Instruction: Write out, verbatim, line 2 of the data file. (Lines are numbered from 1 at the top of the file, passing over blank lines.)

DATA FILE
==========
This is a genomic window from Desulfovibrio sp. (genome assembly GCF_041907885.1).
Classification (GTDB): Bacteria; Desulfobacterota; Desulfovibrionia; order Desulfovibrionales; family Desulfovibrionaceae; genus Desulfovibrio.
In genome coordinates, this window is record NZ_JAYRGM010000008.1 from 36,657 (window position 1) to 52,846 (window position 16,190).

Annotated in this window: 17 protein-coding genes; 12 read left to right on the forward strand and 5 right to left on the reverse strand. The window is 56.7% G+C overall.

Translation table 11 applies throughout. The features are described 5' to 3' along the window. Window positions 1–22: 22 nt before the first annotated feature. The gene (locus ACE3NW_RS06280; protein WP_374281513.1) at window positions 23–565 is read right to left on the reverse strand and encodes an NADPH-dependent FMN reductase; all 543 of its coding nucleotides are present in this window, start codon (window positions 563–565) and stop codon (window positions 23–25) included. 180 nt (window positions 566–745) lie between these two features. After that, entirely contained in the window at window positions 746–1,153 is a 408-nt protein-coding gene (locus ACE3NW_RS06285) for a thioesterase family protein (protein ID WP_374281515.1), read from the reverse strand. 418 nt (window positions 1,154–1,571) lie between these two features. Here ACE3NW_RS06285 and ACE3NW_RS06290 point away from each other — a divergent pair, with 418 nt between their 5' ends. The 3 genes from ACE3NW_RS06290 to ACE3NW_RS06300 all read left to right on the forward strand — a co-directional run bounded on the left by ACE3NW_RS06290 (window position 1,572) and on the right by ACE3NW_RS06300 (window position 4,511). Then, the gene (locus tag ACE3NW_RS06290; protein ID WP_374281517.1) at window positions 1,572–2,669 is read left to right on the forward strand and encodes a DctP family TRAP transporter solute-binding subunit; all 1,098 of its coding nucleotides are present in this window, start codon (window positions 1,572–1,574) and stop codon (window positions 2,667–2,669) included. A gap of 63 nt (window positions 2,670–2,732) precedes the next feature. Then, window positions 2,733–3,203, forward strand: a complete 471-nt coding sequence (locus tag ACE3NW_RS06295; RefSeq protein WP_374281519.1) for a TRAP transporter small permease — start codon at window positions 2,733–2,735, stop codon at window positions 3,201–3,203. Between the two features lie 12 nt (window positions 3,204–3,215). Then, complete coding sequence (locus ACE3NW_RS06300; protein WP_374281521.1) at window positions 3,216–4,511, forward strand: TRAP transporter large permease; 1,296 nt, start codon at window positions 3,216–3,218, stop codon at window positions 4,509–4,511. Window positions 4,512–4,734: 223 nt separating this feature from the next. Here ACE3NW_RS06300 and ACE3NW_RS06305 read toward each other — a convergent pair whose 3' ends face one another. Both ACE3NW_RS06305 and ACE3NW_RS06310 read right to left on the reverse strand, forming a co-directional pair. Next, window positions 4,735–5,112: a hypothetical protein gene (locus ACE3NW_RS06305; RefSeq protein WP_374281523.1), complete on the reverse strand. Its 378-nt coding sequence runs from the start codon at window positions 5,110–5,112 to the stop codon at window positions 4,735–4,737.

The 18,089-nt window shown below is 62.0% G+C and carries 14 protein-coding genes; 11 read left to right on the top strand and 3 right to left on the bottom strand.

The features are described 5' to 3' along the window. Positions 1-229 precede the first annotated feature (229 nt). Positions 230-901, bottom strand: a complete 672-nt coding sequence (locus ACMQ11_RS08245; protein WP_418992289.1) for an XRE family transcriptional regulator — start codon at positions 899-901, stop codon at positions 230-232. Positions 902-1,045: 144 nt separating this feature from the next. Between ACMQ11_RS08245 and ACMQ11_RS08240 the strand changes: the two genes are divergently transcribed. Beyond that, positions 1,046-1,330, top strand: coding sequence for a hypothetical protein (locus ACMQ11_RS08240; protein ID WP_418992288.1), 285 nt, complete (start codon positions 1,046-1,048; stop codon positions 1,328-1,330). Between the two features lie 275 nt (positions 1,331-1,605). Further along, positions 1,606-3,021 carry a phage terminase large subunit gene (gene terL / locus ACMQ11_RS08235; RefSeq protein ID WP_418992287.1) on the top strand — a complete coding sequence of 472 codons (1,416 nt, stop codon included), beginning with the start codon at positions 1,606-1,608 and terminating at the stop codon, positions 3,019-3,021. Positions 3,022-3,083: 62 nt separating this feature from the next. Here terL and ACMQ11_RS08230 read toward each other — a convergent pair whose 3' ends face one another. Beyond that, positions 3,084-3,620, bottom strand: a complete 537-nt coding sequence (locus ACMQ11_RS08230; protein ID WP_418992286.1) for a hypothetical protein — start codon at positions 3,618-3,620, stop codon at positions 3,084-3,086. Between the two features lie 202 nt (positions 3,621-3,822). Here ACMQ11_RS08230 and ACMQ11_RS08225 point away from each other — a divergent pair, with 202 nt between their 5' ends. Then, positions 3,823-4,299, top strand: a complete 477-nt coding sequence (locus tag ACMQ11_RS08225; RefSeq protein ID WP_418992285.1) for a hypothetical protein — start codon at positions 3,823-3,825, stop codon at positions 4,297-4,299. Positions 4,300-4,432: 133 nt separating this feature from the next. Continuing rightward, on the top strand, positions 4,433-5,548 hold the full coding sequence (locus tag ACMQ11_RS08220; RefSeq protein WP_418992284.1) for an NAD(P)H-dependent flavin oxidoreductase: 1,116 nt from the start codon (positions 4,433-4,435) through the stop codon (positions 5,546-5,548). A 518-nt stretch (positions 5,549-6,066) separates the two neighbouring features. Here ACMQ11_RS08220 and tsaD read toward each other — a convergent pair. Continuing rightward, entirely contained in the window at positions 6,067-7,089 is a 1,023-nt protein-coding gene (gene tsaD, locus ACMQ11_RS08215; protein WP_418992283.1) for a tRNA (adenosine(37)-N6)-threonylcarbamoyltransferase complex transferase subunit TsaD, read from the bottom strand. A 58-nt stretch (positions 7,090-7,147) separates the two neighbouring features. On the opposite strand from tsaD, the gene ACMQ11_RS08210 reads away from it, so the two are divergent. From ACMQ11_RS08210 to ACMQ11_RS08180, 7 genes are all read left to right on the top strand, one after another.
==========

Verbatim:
Classification (GTDB): Bacteria; Desulfobacterota; Desulfovibrionia; order Desulfovibrionales; family Desulfovibrionaceae; genus Desulfovibrio.